What I Needed in Order to Let Go of My OCD
Editor’s note: If you struggle with obsessive-compulsive disorder (OCD), the following post could be potentially triggering. You can contact the Crisis Text Line by texting “START” to 741-741. To find help visit International OCD Foundation’s website.
My obsessive-compulsive disorder (OCD).
My mental illness.
My greatest enemy.
My constant companion.
How could I let go of the thoughts? They were dangerous, out of control. I needed to control them, I needed to continue having them in order to make sure my kids were OK. At first, I kind of had the thoughts knowingly, consciously. I would read blogs and find new fears. I began to develop the fears of other women I read about. The fact bad things still gave me anxiety meant, in a twisted way, that I would be OK. If the thoughts still scared me, I wasn’t dangerous. Eventually, however, I had the thoughts automatically; it was completely out of my control.
Every minute of the day was consumed with thoughts and worry. I had gone from never having a threatening thought in my life, to having them constantly… about my children.
I was scared. Terrified. Within one month, I had completely forgotten my former self.
What did I used to think about?
How did I used to act?
What if this was permanent?
I hung onto the thoughts for a long time… or rather, I hung onto the anxiety that propelled them. For months, I felt the need to keep worrying about the thoughts. It felt like some sort of moral requirement that I needed to spend the rest of my life remembering and repaying for the thoughts. For me, thought equals action. I saw no difference. If I could think it, I obviously was capable of doing it. More than that, if I could think it, I wanted to do it.
I couldn’t figure out how it was possible to have completely zero control over my thoughts. If I kept thinking about something, I must want to — there was no other answer.
Therapists told me over and over that analyzing the thoughts only furthered my illness, but I just couldn’t seem to let go of it all.
In order for me to let go of OCD, I needed to know the thoughts weren’t the real me. Until I became completely convinced they were 100 percent a symptom of a mental illness, I (felt) I couldn’t risk letting them go.
Letting them go meant letting them do what they wanted without reaction. I had to let them say what they wanted without letting myself get beat down by them. I needed to take my power back from them. When I thought something awful about my kids, I wanted to fight it. I wanted to fight the thought, find the cause of it, then make myself pay an emotional price for having it. But to overcome it, I had to stop.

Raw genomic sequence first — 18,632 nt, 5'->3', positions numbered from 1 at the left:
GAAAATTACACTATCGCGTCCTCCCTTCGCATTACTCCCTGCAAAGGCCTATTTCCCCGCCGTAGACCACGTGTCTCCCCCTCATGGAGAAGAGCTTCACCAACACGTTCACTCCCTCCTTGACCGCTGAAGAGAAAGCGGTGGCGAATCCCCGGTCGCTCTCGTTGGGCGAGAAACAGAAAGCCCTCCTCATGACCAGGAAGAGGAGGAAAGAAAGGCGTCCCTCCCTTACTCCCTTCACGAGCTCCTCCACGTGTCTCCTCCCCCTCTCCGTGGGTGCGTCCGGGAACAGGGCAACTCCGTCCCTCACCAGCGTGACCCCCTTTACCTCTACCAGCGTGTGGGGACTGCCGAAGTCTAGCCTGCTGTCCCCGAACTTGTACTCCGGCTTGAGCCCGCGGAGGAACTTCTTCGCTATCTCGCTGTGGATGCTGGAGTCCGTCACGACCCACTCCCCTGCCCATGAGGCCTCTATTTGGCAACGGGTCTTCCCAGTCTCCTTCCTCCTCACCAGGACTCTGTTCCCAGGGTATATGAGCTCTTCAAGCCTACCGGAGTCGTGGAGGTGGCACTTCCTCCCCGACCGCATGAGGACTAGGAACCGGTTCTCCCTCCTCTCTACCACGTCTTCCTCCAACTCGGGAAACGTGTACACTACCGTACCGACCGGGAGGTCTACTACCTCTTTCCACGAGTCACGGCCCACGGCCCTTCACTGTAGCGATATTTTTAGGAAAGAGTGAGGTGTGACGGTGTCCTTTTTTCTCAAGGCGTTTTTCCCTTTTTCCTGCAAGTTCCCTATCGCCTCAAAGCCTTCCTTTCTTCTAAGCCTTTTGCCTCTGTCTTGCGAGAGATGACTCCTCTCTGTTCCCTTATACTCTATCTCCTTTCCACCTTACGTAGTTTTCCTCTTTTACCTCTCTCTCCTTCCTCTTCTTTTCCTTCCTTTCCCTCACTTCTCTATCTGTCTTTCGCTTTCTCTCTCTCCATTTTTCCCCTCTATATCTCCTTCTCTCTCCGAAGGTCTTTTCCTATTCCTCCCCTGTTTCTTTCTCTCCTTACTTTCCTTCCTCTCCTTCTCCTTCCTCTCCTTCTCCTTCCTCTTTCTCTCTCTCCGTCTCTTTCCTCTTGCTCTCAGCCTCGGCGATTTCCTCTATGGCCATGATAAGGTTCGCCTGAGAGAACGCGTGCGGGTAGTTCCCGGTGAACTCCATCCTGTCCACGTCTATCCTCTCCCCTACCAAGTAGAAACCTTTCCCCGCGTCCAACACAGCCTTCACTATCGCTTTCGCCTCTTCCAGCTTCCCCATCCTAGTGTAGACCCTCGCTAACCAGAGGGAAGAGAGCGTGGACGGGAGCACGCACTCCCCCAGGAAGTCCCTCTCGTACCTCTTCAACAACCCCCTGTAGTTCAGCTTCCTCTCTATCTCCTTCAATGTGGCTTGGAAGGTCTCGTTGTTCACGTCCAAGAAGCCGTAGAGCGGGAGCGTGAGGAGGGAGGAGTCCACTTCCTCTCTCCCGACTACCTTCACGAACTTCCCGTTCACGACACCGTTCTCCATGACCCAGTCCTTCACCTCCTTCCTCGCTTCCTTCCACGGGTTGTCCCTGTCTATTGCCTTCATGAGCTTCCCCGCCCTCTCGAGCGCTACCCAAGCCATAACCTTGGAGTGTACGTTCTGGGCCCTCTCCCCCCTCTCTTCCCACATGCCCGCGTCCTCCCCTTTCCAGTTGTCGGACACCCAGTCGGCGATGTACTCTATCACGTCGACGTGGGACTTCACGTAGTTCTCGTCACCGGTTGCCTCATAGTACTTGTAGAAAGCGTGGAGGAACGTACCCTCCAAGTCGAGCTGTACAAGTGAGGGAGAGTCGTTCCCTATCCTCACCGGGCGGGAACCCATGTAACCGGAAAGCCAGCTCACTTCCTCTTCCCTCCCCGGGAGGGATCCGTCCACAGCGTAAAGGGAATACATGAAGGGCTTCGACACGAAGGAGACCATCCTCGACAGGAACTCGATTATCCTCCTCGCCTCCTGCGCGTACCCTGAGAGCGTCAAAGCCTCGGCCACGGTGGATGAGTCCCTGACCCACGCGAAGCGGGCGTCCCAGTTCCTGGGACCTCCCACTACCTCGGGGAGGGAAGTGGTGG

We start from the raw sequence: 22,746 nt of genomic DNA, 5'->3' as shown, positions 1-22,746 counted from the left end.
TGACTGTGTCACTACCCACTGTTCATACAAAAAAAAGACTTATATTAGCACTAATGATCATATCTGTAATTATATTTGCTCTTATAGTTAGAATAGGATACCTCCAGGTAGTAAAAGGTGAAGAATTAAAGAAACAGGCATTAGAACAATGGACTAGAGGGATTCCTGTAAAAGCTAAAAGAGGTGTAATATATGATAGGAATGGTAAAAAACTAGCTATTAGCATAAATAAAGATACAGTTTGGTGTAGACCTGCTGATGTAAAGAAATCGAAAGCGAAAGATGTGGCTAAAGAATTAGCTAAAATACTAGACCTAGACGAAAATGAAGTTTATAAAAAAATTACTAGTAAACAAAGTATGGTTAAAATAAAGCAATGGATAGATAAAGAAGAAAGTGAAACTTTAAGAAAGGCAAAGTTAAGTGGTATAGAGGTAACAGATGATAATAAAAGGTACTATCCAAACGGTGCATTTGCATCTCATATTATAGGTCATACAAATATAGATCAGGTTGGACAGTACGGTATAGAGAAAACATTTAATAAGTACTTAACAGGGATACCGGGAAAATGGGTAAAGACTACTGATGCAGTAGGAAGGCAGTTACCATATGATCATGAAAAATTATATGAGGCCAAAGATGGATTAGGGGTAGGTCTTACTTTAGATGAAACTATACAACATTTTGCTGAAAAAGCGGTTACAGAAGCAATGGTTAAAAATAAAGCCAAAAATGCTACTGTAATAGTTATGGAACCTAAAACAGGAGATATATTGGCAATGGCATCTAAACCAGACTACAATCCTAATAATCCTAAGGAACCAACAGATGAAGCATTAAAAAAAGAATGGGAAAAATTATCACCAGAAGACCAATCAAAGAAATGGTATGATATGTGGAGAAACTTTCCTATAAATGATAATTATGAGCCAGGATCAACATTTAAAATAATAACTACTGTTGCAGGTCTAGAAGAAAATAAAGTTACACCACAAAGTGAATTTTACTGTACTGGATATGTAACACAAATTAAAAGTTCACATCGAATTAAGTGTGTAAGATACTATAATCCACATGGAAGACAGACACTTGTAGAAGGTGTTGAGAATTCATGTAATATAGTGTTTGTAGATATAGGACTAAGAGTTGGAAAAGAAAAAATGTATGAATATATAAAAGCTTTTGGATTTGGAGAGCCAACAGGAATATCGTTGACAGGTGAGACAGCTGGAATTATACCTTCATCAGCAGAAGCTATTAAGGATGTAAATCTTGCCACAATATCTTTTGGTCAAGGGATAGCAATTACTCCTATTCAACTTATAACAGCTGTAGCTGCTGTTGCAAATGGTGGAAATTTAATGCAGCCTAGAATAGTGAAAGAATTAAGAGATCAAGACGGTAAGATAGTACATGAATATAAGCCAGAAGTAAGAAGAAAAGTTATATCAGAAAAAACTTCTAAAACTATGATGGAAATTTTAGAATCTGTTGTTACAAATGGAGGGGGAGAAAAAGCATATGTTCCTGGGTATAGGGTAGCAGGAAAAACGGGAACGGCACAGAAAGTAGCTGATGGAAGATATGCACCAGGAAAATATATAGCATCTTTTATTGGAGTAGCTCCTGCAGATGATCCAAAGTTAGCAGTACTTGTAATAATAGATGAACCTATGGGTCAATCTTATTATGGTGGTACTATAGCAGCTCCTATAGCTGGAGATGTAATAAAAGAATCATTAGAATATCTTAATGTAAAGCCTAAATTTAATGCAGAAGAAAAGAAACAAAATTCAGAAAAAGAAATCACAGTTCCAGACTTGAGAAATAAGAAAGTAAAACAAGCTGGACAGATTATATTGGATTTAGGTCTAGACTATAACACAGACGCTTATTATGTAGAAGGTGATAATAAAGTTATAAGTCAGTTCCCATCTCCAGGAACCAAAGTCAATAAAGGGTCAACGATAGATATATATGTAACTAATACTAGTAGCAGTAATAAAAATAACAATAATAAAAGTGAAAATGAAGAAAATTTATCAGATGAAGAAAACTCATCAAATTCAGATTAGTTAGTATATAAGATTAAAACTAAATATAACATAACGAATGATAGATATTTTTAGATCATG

In order to conquer it, you have to understand it is all based on a lie. Anxiety lies to you — it finds threats in the mundane. OCD turns these lies into obsessions. The obsessiveness is exhausting. The exhaustion eats away at the rationality. The sadness it causes dims the soul.
So, you may be asking, how does someone let their OCD go? Set it free.
I understand “setting it free” sounds simple, but feels impossible. I get it. It’s like saying “dunking a basketball is simple, just jump high.” Letting go of anxiety and OCD takes dedication and determination. Some days you won’t feel strong enough, and that’s OK. Other days you will feel like you can conquer the world, and that’s awesome. Though emotions differ from day to day, one thing needs to stay the same: your goal.
The goal is wellness, not perfection. No one is perfect; everyone has good and bad days. Recovery doesn’t happen overnight, but that doesn’t mean it is unachievable. The same energy that once went into deciphering and dissecting the thoughts now needs to go into self-care and rebuilding self-esteem.
In order to recover, I needed to start believing in myself again. I needed to believe what my friends and family were telling me. I needed to stop fearing the future and take control of my present. I needed to rediscover myself and trust in me again.
OCD and anxiety lie. The thoughts they put in my head weren’t the true “me” and they aren’t true for others who struggle either. We aren’t a collection of sinister people who are flying under the radar, putting those in our presence in danger. We are highly sensitive individuals who gave a bad thought too much power. That’s it, I promise.
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